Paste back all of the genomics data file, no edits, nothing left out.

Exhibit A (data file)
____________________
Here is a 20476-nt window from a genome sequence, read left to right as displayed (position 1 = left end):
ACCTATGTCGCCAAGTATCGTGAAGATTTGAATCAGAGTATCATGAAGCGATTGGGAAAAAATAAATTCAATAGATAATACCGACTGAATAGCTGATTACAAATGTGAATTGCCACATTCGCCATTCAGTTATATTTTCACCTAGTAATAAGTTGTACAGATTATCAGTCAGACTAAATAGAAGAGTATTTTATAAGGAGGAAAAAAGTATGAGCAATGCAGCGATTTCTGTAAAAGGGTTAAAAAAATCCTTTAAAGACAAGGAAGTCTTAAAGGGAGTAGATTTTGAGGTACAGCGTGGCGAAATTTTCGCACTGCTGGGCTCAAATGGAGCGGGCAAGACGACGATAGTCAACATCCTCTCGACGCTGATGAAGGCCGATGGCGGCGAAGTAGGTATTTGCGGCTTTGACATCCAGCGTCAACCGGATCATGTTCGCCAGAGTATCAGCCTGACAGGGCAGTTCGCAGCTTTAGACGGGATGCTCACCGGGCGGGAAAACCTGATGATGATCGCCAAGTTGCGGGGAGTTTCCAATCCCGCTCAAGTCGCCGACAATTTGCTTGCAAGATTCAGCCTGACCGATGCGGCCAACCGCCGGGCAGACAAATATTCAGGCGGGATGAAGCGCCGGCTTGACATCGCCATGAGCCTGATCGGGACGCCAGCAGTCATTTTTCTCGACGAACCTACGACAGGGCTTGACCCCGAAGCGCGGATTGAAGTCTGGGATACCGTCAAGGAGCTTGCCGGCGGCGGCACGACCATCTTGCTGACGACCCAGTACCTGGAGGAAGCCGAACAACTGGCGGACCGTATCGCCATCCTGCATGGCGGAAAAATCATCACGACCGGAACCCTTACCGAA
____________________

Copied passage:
Here is a 20476-nt window from a genome sequence, read left to right as displayed (position 1 = left end):
ACCTATGTCGCCAAGTATCGTGAAGATTTGAATCAGAGTATCATGAAGCGATTGGGAAAAAATAAATTCAATAGATAATACCGACTGAATAGCTGATTACAAATGTGAATTGCCACATTCGCCATTCAGTTATATTTTCACCTAGTAATAAGTTGTACAGATTATCAGTCAGACTAAATAGAAGAGTATTTTATAAGGAGGAAAAAAGTATGAGCAATGCAGCGATTTCTGTAAAAGGGTTAAAAAAATCCTTTAAAGACAAGGAAGTCTTAAAGGGAGTAGATTTTGAGGTACAGCGTGGCGAAATTTTCGCACTGCTGGGCTCAAATGGAGCGGGCAAGACGACGATAGTCAACATCCTCTCGACGCTGATGAAGGCCGATGGCGGCGAAGTAGGTATTTGCGGCTTTGACATCCAGCGTCAACCGGATCATGTTCGCCAGAGTATCAGCCTGACAGGGCAGTTCGCAGCTTTAGACGGGATGCTCACCGGGCGGGAAAACCTGATGATGATCGCCAAGTTGCGGGGAGTTTCCAATCCCGCTCAAGTCGCCGACAATTTGCTTGCAAGATTCAGCCTGACCGATGCGGCCAACCGCCGGGCAGACAAATATTCAGGCGGGATGAAGCGCCGGCTTGACATCGCCATGAGCCTGATCGGGACGCCAGCAGTCATTTTTCTCGACGAACCTACGACAGGGCTTGACCCCGAAGCGCGGATTGAAGTCTGGGATACCGTCAAGGAGCTTGCCGGCGGCGGCACGACCATCTTGCTGACGACCCAGTACCTGGAGGAAGCCGAACAACTGGCGGACCGTATCGCCATCCTGCATGGCGGAAAAATCATCACGACCGGAACCCTTACCGAA